The twelve county types:
  1. Boom Towns
  2. Campus and Careers
  3. Emptying nests
  4. Evangelic epicenters
  5. Immigration Nation
  6. Industrial metropolis
  7. Military Bastions
  8. Minority Central
  9. Monied Burbs
  10. Mormon outposts
  11. Service worker centers
  12. Tractor country.
    The nine congr. district types ( only):
  1. Established Wealth
  2. New Diversity
  3. Wired and Educated
  4. the Shifting Middle
  5. Young Exurbs
  6. Christian Conservative
  7. Booming Growth
  8. Old Diversity
  9. Small Town America
The book's strategy is to pick a representational county from each and write up a case study like description. At congressional district level the web site ( offers the choice of nine community types, which are similar albeit in somewhat broader strokes. I'm unsure whether this represents a rethinking of their original community typing or an application of it to existing congressional district statistics. While this may make the political analysis more shelf ready there is the obvious problem of how mutable and gamed congressional districts are. They represent little more than a parties desire to build safe seats from they can serve entrenched interests.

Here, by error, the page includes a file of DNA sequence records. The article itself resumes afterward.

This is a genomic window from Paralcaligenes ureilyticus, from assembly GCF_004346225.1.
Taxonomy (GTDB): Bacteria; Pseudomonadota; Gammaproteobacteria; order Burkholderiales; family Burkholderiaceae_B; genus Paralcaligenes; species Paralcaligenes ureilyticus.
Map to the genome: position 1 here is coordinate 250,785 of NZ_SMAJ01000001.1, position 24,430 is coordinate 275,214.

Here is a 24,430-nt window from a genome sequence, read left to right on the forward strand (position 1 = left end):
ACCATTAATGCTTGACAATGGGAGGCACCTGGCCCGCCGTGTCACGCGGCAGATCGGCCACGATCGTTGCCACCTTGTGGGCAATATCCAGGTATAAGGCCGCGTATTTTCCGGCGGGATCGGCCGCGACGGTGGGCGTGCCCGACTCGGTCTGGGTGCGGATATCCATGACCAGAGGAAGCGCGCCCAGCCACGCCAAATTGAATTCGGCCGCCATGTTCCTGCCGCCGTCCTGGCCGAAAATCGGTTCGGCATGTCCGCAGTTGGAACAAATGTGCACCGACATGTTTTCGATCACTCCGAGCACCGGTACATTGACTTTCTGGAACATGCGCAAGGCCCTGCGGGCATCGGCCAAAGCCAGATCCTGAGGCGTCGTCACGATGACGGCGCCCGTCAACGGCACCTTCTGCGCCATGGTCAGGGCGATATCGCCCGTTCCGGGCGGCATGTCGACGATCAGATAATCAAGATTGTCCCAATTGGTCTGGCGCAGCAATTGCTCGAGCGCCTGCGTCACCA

Like most people I expect I ran a little validation exercise of the books concepts against the few communities I've encountered first hand as I read through it. My early childhood was in Plymouth (Plymouth co. MA - campus and careers). It was rural on the outskirts, still clinging to a shrinking lobster industry, but it had residential cachet and many nice homes along the ocean from downtown all the way around to Manomet. Mostly; though, I grew up in Holliston (Middlesex co. MA - Monied Burbs), a small town turned random Boston suburb. Like the surrounding towns that could afford to do so, it tightened zoning in a race to emerge as an upscale bedroom town. The most interesting place I lived in while in the Navy was Key West, (Monroe co. FL - Service Worker Center). It matched this category well, which covers tourist and vacation destinations. The military base and fishing industry then lending a seedy balance to an overabundance of preciousness. One thing about Key West which was not highlighted in the books description of this category is the role scarcity of resource can play in driving fortune in such places. Key West is an island like Martha's Vineyard, it was doing quite well, but the Conchs were definitely getting pushed up the Keys. My present apartment building straddles the Prince Georges | Montgomery county border in Maryland. My corner belongs to Prince Georges co. While both aggregate to Monied Burb, on the neighborhood level my area is mostly Hispanic with elements of Haitian and West African. This corresponds with the urban diversity of the industrial metropolis which is Prince Georges next best-fit category. The presence of the University of Maryland is not enough move it into College and Careers. I also am a little familiar with the Milton - Lewes, Sussex co. DE area which they mark as a Boom Town / Emptying Nest. The whole Cape Henlopen area is an example of a community of beach towns - a Service worker center - which became a regional retirement destination which attracted further attendant service influx and became a boomtown for that.